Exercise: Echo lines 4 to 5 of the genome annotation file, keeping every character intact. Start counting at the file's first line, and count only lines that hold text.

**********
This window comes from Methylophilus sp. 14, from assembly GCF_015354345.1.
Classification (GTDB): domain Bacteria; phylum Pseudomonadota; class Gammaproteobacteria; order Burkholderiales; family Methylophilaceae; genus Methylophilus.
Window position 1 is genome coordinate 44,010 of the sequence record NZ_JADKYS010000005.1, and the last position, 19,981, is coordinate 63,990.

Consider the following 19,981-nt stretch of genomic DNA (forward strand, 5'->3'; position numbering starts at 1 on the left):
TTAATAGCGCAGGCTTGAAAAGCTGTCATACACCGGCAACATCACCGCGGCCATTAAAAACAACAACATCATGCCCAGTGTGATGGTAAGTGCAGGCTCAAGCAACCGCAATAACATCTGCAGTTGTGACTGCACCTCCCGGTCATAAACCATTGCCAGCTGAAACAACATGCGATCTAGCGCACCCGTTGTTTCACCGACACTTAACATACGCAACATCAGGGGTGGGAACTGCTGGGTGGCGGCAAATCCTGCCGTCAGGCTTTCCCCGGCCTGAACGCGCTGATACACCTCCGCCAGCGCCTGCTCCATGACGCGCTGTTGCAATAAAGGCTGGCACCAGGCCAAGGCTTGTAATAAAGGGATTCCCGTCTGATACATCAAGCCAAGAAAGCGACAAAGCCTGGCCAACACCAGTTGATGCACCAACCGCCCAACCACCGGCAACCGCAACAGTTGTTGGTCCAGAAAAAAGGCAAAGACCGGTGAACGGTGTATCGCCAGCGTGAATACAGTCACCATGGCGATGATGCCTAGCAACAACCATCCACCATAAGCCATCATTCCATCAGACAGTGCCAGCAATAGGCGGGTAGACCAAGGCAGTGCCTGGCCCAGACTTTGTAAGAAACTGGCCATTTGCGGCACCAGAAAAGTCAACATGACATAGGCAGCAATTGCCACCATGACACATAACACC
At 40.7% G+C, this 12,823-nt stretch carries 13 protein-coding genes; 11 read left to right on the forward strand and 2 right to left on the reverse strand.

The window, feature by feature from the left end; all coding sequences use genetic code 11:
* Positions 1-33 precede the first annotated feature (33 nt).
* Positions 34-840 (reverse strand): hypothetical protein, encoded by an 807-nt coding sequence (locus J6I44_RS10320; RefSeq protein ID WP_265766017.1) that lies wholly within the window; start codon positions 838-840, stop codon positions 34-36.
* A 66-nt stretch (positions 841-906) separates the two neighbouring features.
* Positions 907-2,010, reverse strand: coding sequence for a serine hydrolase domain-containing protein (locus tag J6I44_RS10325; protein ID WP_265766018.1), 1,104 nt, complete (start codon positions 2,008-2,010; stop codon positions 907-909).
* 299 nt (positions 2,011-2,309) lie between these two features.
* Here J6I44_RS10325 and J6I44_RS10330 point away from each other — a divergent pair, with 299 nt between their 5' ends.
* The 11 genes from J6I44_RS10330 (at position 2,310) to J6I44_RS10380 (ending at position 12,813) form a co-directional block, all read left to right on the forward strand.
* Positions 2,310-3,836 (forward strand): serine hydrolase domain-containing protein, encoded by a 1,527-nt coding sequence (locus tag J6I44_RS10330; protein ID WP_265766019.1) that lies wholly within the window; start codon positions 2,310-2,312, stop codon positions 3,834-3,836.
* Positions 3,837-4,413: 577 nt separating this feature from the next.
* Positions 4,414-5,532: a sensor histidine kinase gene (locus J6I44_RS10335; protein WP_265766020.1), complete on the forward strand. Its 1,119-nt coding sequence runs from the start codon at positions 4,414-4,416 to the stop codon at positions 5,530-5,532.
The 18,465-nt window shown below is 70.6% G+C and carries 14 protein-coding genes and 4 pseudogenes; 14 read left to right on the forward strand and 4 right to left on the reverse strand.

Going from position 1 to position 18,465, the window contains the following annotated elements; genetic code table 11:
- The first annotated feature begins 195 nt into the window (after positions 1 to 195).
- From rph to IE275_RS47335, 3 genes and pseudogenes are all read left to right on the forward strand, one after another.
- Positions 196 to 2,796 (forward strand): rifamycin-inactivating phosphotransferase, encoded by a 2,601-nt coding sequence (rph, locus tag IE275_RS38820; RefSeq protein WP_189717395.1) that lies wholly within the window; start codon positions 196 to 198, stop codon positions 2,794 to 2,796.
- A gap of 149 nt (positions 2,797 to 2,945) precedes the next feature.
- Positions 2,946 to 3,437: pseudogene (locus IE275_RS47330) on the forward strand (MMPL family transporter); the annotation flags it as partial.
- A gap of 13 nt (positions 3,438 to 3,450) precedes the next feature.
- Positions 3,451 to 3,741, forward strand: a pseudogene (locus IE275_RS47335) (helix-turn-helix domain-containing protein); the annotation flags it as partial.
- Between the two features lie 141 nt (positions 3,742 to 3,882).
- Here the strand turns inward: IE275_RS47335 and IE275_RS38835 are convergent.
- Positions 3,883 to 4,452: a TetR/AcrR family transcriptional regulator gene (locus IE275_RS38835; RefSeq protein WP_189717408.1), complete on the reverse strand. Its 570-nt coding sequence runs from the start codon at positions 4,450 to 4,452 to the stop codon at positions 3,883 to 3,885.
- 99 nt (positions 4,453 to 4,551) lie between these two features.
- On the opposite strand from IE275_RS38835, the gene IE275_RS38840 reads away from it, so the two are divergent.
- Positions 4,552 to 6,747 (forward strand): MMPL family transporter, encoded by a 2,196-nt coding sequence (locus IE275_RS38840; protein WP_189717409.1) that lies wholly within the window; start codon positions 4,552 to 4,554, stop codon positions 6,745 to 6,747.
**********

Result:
Consider the following 19,981-nt stretch of genomic DNA (forward strand, 5'->3'; position numbering starts at 1 on the left):
TTAATAGCGCAGGCTTGAAAAGCTGTCATACACCGGCAACATCACCGCGGCCATTAAAAACAACAACATCATGCCCAGTGTGATGGTAAGTGCAGGCTCAAGCAACCGCAATAACATCTGCAGTTGTGACTGCACCTCCCGGTCATAAACCATTGCCAGCTGAAACAACATGCGATCTAGCGCACCCGTTGTTTCACCGACACTTAACATACGCAACATCAGGGGTGGGAACTGCTGGGTGGCGGCAAATCCTGCCGTCAGGCTTTCCCCGGCCTGAACGCGCTGATACACCTCCGCCAGCGCCTGCTCCATGACGCGCTGTTGCAATAAAGGCTGGCACCAGGCCAAGGCTTGTAATAAAGGGATTCCCGTCTGATACATCAAGCCAAGAAAGCGACAAAGCCTGGCCAACACCAGTTGATGCACCAACCGCCCAACCACCGGCAACCGCAACAGTTGTTGGTCCAGAAAAAAGGCAAAGACCGGTGAACGGTGTATCGCCAGCGTGAATACAGTCACCATGGCGATGATGCCTAGCAACAACCATCCACCATAAGCCATCATTCCATCAGACAGTGCCAGCAATAGGCGGGTAGACCAAGGCAGTGCCTGGCCCAGACTTTGTAAGAAACTGGCCATTTGCGGCACCAGAAAAGTCAACATGACATAGGCAGCAATTGCCACCATGACACATAACACC